Virus Outbreak Pennsylvania

A man walks past a restaurant in Mount Lebanon, Pa., with a sign in the window that reminds people to wear a mask, Wednesday, Nov. 18, 2020. 

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(The Center Square) – The Pennsylvania House of Representatives unanimously approved two bills Monday that eased some of the state’s liquor rules in effort to aid current and former establishments impacted by the COVID-19 pandemic.

House Bill 425 allows former owners to sell their remaining wine and liquor stock to another license holder. House Bill 427 increases the 10% discount bars and restaurants receive when buying from the state-run liquor stores to 15% for three years.

Rep. Matt Dowling, R-Uniontown, said his HB 425 provides some relief after last year’s “heavy toll” on bars and restaurants. Three in 10 Pennsylvania businesses shut down, at least temporarily, in 2020 as a result of Gov. Tom Wolf’s pandemic restrictions. Federal labor statistics show the hospitality sector likewise shed up to 30% of its workforce nationwide.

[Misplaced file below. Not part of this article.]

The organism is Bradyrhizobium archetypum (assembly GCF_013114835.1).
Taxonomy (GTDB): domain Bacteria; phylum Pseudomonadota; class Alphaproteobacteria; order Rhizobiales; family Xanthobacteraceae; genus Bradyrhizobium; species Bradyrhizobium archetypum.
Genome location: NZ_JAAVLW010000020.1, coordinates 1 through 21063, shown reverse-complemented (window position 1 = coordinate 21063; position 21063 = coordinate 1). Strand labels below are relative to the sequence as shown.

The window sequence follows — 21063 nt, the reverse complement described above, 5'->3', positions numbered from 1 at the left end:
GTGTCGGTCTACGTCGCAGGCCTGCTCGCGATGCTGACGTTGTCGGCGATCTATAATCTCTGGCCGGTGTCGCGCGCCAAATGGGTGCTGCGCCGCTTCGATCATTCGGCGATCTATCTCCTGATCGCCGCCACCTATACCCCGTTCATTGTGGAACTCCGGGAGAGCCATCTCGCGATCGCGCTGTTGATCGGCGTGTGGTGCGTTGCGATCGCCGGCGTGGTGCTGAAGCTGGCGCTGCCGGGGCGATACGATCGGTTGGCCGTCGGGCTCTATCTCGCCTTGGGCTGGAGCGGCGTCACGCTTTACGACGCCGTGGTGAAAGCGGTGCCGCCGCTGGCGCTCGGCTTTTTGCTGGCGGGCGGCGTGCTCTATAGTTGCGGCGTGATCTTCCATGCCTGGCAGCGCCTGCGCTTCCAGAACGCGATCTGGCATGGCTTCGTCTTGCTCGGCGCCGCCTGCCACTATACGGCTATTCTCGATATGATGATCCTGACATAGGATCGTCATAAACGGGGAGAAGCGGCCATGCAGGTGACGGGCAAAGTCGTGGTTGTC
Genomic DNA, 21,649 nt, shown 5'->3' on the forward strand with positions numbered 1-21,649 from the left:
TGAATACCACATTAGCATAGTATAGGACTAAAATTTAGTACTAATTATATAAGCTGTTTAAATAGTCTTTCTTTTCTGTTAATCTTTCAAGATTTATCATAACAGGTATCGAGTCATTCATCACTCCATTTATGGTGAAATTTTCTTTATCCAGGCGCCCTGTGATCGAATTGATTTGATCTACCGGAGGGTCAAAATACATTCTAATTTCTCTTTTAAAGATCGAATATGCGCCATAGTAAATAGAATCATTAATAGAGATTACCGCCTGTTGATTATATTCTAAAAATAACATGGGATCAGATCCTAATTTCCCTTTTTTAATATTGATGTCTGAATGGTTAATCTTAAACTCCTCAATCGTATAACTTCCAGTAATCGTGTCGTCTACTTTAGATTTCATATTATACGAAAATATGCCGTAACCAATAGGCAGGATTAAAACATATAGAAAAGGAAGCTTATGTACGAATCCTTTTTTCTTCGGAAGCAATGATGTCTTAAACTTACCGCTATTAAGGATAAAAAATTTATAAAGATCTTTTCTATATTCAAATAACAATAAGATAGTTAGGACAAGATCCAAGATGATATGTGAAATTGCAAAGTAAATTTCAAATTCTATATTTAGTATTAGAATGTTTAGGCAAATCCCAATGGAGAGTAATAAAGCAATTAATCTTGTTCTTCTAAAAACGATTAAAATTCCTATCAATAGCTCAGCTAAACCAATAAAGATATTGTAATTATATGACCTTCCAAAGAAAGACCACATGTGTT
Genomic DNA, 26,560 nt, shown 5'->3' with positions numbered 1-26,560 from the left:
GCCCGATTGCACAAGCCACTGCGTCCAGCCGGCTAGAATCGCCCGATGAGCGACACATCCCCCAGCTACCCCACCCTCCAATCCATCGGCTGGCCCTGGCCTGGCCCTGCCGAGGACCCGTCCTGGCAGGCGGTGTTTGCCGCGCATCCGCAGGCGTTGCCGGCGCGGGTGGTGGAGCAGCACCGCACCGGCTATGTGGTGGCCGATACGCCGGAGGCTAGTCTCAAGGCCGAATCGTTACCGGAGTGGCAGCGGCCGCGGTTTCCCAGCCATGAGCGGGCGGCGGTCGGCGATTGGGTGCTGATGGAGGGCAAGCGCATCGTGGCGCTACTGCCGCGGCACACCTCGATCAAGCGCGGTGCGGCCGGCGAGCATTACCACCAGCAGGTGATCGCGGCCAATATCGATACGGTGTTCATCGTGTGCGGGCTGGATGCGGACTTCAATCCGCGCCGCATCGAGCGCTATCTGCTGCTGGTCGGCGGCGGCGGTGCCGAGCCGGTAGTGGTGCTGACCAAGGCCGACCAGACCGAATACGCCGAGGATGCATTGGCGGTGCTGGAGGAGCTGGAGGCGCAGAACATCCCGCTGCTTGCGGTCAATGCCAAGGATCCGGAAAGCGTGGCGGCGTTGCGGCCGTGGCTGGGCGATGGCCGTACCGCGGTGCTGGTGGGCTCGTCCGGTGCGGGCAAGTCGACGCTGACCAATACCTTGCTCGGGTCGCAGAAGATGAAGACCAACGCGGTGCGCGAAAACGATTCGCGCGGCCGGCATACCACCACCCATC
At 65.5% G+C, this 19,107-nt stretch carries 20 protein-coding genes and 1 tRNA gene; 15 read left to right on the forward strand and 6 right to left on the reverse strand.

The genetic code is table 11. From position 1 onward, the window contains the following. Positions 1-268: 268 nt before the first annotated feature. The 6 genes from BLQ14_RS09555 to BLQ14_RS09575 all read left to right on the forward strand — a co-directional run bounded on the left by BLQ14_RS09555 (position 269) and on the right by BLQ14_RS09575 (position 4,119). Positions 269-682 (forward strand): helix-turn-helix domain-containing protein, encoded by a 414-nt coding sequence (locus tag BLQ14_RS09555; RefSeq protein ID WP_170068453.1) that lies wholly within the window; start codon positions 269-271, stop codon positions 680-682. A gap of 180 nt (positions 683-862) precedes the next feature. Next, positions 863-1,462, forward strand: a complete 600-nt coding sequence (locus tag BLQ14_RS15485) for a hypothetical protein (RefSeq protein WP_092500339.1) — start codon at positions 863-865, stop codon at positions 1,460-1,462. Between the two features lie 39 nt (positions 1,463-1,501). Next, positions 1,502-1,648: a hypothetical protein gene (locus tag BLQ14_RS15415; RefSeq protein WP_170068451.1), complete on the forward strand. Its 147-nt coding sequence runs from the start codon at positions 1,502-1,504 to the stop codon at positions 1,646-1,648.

“While this bill can’t bring their businesses back, it would help the owners recover at least some of their losses,” Dowling said.

The Pennsylvania Licensed Beverage and Tavern Association described the bills – in combination with increased vaccinations and easing restrictions on dining out and serving alcohol – as “a light at the end of the tunnel.”

“But, it’s a long tunnel and we’re not at the end of it yet,” said Chuck Moran, the association’s executive director. “However, we have started to move into the recovery phase, which is why HB 427 is an important piece of legislative puzzle for those that have survived and are looking to rebuild their businesses.

The bills now move to the Senate for consideration.

This article originally ran on thecentersquare.com.

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